Huawei is trustworthy, chief security officer says

By Cyber SecurityFOXBusiness

Huawei Chief Security Officer: Our customers trust us around the world

Huawei Chief Security Officer Andy Purdy, in an exclusive interview on Mornings with Maria, addresses privacy concerns related to the company globally.

Huawei is making a big effort to convince the world that the Chinese telecom giant is trustworthy. According to one of its top executives, it is not a perpetrator of cyberattacks.

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“We have been trusted for the last 30 years in 170 countries,” said Huawei Technologies Chief Security Officer Andy Purdy during an exclusive interview with FOX Business’ Maria Bartiromo on Friday. “There have been no major cybersecurity incidents involving Huawei in the world.”

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Purdy said that the pressure on the company is largely due to the geopolitical dynamics of U.S.-China relations and the U.S. government's efforts to address the global risks of the rising power of China’s economy and military.

However, in Purdy’s opinion, “strict scrutiny” across the board is necessary to secure cyberspace.

“There needs to be a greater effort to address the risks from all technologies and all products,” he said.

But there have been a number of companies over the years that have reached settlements after suing Huawei, including Motorola Solutions, T-Mobile and Cisco.

Last year during an interview on FOX Business, Motorola Solutions CEO Greg Brown discussed a lawsuit that alleged Huawei was stealing technology through Chinese nationals who were employees.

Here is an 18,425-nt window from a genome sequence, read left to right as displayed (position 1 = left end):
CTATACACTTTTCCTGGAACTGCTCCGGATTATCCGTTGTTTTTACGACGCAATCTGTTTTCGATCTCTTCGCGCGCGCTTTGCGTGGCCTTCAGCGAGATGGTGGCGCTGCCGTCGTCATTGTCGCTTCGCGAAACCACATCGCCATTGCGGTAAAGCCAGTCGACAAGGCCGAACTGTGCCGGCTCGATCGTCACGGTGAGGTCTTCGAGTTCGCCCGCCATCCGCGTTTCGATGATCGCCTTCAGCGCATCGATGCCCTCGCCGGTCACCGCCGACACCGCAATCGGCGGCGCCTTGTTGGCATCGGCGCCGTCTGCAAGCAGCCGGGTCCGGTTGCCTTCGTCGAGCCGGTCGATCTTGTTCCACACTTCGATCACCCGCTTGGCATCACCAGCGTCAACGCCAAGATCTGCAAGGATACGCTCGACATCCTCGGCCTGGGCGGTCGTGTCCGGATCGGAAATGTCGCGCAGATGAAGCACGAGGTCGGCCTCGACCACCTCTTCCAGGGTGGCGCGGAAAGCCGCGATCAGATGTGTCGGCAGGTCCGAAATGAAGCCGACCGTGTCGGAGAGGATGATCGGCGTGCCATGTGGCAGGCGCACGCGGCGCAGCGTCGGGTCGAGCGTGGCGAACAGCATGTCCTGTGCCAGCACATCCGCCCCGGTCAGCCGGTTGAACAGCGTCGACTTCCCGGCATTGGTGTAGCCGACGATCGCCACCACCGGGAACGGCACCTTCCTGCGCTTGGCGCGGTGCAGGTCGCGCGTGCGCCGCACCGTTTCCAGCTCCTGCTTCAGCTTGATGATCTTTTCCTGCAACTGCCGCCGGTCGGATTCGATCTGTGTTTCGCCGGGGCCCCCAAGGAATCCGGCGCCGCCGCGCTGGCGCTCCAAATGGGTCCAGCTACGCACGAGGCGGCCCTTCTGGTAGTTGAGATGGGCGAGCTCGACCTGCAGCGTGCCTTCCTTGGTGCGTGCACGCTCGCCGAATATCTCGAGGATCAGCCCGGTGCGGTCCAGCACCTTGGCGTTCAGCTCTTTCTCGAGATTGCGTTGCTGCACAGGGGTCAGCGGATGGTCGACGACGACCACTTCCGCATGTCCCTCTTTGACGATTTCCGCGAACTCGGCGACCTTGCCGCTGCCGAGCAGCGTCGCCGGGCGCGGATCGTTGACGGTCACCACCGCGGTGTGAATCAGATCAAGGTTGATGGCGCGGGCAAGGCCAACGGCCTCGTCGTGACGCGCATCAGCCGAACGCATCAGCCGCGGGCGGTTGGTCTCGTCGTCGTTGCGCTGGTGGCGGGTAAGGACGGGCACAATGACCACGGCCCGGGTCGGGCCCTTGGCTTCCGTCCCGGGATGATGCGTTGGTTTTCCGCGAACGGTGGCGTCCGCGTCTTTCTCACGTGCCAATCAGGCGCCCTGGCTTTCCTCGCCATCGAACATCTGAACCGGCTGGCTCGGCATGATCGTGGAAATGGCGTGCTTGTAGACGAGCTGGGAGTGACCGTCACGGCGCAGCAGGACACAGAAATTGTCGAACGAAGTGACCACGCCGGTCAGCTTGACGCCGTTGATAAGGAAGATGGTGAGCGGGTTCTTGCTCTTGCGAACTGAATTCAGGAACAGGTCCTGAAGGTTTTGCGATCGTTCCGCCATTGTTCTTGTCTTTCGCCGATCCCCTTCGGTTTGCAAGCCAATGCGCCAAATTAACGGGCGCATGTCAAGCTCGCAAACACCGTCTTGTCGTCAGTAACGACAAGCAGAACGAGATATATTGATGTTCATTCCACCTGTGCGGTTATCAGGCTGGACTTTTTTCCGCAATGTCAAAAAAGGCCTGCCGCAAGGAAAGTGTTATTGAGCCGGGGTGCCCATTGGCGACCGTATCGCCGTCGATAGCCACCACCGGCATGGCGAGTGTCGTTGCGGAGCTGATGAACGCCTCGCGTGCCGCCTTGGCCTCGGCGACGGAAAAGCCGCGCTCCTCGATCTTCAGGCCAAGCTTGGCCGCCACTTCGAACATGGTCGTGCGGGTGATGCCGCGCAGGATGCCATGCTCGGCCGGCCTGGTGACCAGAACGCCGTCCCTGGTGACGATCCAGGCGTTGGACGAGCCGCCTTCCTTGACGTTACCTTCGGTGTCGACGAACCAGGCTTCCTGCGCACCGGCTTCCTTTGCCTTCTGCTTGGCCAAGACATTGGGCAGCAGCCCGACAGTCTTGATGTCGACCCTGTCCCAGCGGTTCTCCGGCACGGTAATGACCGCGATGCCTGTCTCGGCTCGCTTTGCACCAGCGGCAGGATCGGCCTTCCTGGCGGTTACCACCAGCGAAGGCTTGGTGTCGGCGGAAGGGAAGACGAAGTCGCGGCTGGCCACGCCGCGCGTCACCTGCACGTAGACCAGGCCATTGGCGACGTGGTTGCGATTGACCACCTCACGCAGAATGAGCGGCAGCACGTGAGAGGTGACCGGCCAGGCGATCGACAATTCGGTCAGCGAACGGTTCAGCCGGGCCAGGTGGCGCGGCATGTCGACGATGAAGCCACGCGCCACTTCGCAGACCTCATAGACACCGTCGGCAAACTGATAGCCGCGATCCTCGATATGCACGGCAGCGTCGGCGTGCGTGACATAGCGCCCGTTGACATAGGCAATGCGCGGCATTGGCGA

“Huawei definitely stole trade secrets… and we sued, though they ‘subsequently settled,’” he told Bartiromo during an exclusive interview in December.

Purdy said the fact that they have faced some lawsuits in the past highlights what is taking place in the industry.

“We have resolved those issues and we’re moving forward,” he said, and he added that “the remaining issues we hope to solve in the next year or so.”

Secretary of State Mike Pompeo last week said that Huawei threatens the ability for Europe to work alongside the U.S. and vowed to avoid working with countries that use its technology.

“If a country adopts this and puts it in some of their critical information systems, we won’t be able to share information with them,” said Pompeo to Bartiromo. “In some cases there’s risk -- we won’t even be able to co-locate American resources, an American embassy and American military outpost.”

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In Purdy’s opinion Pompeo’s comments are part of the U.S. government's global campaign to deter companies and countries from using Huawei.

And despite this, Purdy said that Huawei supports addressing the risks in cyberspace and looks forward to working with the U.S. government and others

“There is at least five nations in the world that can virtually implant malicious functionality in products,” he said.  “We as a nation — we and our allies -- need to do a better job of coming up with objective.”

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